Two of the most common reservations against low-code adoption are:
Such platforms are not useful in building complex applications
No ownership of the source code
Both these observations are correct to a certain extent.
There aren’t many platforms that allow complex enterprise grade application development. Most of the existing low-code platforms focus primarily on drag and drop functionalities to build simple applications.
However, there are platforms that offer features to develop scalable, microservices-based high-performance systems.
The value of low-code platforms lies in the speed and ease of use in building applications. Not everything needs to be built from scratch. The power of such platforms lies in orchestration. In most cases, low turnaround times, ability to easily change and upgrade, scalability and performance are the main objectives. If these are met, ownership of code is not of primary importance.
Owning code can be important for some organizations. In such cases, low-code should not be used.
Expecting a low-code platform to generate code negates the very reason for choosing the platform in the first place. A low-code platform simplifies application development by providing prebuilt encapsulations that reduce the development time and effort. Such prebuilt components are necessary to allow the application developer to focus on solving the problem at hand without worrying about the technology involved.
Enterprise products like SAP and SalesForce have been accepted by organizations even when they do not get to own the underlying code. It is the value these products bring in that matters.
Some low-code platforms allow writing and embedding code in the applications being developed. If you want to embed R routines, you can do that in the platform as part the application you are developing. Such an approach helps in focusing on the core task, leaving the simple, repeatable ones to the platform.
It does not make sense to code for components and services that are readily available.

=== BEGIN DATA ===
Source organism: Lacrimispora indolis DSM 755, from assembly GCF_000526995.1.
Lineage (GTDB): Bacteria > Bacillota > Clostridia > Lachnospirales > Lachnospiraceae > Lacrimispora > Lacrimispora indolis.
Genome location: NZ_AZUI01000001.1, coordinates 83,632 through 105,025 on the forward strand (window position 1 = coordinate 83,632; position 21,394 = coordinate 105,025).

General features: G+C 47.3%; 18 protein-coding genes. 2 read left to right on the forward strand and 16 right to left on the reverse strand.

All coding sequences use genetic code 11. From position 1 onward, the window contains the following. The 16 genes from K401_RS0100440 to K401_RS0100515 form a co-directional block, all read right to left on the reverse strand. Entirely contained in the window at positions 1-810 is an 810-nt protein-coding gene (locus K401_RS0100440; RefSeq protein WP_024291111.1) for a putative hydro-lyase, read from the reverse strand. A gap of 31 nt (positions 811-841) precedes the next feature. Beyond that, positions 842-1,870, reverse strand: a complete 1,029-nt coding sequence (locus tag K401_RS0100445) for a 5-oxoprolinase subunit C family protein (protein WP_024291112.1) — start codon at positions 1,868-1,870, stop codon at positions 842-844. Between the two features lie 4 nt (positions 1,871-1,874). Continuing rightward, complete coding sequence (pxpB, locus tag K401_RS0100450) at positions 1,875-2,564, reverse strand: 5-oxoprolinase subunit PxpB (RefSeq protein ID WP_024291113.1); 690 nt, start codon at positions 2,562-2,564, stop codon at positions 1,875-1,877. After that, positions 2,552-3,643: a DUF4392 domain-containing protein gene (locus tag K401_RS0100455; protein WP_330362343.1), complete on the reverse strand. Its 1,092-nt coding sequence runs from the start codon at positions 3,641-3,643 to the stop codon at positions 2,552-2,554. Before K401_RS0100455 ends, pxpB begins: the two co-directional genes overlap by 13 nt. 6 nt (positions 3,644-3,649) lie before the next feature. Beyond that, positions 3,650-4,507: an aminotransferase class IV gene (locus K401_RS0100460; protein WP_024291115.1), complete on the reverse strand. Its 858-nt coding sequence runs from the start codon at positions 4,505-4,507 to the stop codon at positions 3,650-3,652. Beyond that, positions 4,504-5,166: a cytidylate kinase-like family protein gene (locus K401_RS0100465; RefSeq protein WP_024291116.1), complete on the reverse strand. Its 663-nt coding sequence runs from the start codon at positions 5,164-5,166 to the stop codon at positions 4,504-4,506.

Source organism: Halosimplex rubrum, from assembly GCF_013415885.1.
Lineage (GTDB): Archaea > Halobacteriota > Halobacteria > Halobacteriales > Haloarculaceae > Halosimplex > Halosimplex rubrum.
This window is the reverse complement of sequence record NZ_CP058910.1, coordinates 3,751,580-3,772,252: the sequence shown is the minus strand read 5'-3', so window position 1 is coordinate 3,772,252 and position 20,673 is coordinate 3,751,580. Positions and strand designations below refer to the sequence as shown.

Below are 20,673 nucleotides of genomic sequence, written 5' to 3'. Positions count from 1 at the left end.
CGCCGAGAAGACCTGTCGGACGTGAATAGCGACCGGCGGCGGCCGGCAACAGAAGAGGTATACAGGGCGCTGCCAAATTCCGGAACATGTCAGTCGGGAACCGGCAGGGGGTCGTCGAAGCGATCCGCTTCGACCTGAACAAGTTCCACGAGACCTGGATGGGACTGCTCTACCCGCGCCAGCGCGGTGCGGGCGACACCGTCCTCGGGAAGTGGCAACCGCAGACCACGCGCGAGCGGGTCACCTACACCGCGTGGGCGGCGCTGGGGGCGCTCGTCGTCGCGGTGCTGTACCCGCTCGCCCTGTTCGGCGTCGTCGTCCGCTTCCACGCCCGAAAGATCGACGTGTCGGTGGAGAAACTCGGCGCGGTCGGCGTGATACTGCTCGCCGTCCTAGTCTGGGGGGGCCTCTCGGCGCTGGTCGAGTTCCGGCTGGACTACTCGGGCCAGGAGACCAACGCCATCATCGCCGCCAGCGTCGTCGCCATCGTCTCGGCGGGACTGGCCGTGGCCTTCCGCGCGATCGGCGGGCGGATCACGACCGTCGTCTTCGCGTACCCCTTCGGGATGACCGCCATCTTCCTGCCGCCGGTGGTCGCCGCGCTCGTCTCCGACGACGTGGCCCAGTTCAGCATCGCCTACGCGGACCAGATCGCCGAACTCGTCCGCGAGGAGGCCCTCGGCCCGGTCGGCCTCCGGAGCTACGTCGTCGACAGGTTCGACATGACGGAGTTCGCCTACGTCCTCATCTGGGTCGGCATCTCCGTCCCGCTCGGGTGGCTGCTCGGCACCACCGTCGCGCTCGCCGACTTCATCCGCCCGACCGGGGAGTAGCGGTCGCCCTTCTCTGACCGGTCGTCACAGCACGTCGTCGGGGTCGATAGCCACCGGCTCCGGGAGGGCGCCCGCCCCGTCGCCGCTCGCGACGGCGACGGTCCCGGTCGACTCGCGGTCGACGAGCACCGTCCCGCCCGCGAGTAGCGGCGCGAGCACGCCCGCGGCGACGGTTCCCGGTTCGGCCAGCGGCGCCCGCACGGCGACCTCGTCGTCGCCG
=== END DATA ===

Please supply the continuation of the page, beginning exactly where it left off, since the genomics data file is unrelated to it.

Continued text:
Just as building an application from scratch by writing code is challenging, so is its maintenance.The task of IT does not end with writing code for an application. Maintaining the code and regular upgrades are equally important. Maintaining source code requires expertise in the programming language and getting skilled programmers is expensive. This is one of the reasons why building and maintaining an application using a low-code platform without having to know a 'language' is gaining traction.
We developed our website using WIX. It was a matter of a few weeks to build it ground-up. We know that we do not own the code. We are locked in but it suits us well. We are able to focus on activities that are core to our business. We do not need expert coders to maintain our website. It is easily maintained by our marketing team!
What organizations would rather own are their processes and logic. How that is implemented is not important in most cases. The insistence on owning code is legacy thinking. Expecting a low-code platform to generate code and then setting up a team to understand and maintain the code is a costly exercise. The advantage of low-code technology is lost.
You are better off owning the process and logic and letting the system take care of the implementation.
If you have a different view on the topic, we would like to hear it.
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